Euro Notes Jim Dyson/Getty Images

Prendere sul serio la crescita dell'Eurozona

LONDRA – Sono stato lontano dal mondo delle previsioni economiche e finanziarie internazionali per oltre quattro anni, ma molto di quello che ho imparato durante i miei 30 anni di esperienza sul campo ha ancora una certa influenza sulla mia visione del mondo. Una delle lezioni che ho imparato è stata quella di misurare la performance economica e finanziaria di una entità dal modo in cui la si può paragonare sia al suo potenziale sottostante, che alla valutazione di mercato della sua performance. Applicare questo approccio alle economie principali solleva alcune sorprendenti osservazioni– e possibilità.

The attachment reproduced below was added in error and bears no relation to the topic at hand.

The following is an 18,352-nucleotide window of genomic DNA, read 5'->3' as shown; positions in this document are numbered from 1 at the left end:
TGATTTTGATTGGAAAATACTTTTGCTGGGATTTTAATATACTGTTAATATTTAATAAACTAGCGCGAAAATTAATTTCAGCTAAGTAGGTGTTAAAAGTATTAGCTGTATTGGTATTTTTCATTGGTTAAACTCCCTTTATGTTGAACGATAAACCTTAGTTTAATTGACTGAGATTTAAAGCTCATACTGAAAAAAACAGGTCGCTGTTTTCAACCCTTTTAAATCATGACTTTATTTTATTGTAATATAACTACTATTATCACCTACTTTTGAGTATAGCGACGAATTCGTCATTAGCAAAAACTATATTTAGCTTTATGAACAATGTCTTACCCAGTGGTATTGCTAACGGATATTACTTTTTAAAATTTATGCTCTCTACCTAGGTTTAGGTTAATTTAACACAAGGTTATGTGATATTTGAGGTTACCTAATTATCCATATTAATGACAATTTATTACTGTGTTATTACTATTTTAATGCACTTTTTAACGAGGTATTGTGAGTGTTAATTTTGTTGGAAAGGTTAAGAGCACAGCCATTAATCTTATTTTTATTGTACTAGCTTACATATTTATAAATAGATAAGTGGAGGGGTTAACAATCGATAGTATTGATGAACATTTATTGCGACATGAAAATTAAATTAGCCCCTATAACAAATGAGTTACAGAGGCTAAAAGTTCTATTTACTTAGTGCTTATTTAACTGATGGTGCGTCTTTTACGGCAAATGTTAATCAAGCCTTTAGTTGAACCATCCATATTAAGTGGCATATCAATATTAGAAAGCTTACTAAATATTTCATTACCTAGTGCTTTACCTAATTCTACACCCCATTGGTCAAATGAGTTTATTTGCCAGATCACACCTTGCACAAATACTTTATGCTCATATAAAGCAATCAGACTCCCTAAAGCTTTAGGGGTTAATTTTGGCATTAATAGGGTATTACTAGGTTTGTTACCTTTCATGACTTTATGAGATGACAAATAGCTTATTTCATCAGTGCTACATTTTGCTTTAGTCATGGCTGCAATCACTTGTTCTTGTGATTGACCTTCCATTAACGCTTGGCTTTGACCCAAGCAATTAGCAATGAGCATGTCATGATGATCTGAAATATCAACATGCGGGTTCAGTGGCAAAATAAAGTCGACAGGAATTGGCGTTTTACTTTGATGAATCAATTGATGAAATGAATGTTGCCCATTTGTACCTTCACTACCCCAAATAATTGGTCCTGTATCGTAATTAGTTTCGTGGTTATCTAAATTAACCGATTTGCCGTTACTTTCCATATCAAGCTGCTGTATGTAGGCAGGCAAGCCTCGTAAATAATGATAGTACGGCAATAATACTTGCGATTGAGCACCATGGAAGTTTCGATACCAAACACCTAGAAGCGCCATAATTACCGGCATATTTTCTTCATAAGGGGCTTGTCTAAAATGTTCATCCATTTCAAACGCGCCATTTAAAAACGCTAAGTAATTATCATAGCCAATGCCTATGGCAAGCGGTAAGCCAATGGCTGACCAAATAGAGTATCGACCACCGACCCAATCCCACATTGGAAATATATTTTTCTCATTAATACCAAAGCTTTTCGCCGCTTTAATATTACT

Tanto per cominciare, contrariamente alle credenze popolari, la crescita mondiale non è stata così deludente in questo decennio. Dal 2010 al 2016, la produzione globale è salita a un tasso annuale medio del 3,4%, secondo quanto affermato dal Fondo Monetario Internazionale. Tale valore potrebbe essere inferiore rispetto alla media del 2000-2010, ma è maggiore del tasso di crescita degli anni '80 e '90 – decenni che solitamente non sono considerati deludenti da un punto di vista economico.

Un calo della performance di paesi particolari offre ulteriori spunti di riflessione. Nonostante i significativi traumi politici, gli Stati Uniti e il Regno Unito hanno performato secondo le attese. Anche Cina, India e Giappone hanno assistito a una crescita vicina al loro potenziale. Caso abbastanza raro, nessuna economia principale ha registrato una performance sensibilmente migliore rispetto al suo potenziale.

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